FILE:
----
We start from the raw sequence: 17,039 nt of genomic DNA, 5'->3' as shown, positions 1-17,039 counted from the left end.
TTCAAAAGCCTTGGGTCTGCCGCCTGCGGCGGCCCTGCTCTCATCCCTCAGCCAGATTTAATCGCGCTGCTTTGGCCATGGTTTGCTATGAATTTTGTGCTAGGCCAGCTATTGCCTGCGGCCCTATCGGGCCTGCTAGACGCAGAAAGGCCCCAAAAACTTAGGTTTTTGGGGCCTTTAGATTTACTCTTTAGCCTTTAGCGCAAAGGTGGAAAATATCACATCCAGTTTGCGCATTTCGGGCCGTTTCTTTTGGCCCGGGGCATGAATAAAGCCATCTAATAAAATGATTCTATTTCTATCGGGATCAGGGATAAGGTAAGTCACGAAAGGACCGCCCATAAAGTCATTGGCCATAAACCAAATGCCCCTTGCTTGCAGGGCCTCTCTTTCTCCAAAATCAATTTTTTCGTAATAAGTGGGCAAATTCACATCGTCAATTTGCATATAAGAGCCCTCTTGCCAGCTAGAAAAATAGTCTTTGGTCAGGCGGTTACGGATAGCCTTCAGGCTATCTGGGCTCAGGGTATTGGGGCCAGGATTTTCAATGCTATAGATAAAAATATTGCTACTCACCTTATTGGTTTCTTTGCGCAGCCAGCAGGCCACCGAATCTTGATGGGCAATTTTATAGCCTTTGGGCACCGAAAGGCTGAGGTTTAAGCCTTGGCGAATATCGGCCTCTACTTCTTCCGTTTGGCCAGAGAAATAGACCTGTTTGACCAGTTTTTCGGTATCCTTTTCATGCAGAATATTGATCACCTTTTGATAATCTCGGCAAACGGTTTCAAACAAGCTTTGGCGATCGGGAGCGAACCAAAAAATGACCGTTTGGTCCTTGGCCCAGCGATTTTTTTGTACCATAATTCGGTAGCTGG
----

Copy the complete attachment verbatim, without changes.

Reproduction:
We start from the raw sequence: 17,039 nt of genomic DNA, 5'->3' as shown, positions 1-17,039 counted from the left end.
TTCAAAAGCCTTGGGTCTGCCGCCTGCGGCGGCCCTGCTCTCATCCCTCAGCCAGATTTAATCGCGCTGCTTTGGCCATGGTTTGCTATGAATTTTGTGCTAGGCCAGCTATTGCCTGCGGCCCTATCGGGCCTGCTAGACGCAGAAAGGCCCCAAAAACTTAGGTTTTTGGGGCCTTTAGATTTACTCTTTAGCCTTTAGCGCAAAGGTGGAAAATATCACATCCAGTTTGCGCATTTCGGGCCGTTTCTTTTGGCCCGGGGCATGAATAAAGCCATCTAATAAAATGATTCTATTTCTATCGGGATCAGGGATAAGGTAAGTCACGAAAGGACCGCCCATAAAGTCATTGGCCATAAACCAAATGCCCCTTGCTTGCAGGGCCTCTCTTTCTCCAAAATCAATTTTTTCGTAATAAGTGGGCAAATTCACATCGTCAATTTGCATATAAGAGCCCTCTTGCCAGCTAGAAAAATAGTCTTTGGTCAGGCGGTTACGGATAGCCTTCAGGCTATCTGGGCTCAGGGTATTGGGGCCAGGATTTTCAATGCTATAGATAAAAATATTGCTACTCACCTTATTGGTTTCTTTGCGCAGCCAGCAGGCCACCGAATCTTGATGGGCAATTTTATAGCCTTTGGGCACCGAAAGGCTGAGGTTTAAGCCTTGGCGAATATCGGCCTCTACTTCTTCCGTTTGGCCAGAGAAATAGACCTGTTTGACCAGTTTTTCGGTATCCTTTTCATGCAGAATATTGATCACCTTTTGATAATCTCGGCAAACGGTTTCAAACAAGCTTTGGCGATCGGGAGCGAACCAAAAAATGACCGTTTGGTCCTTGGCCCAGCGATTTTTTTGTACCATAATTCGGTAGCTGG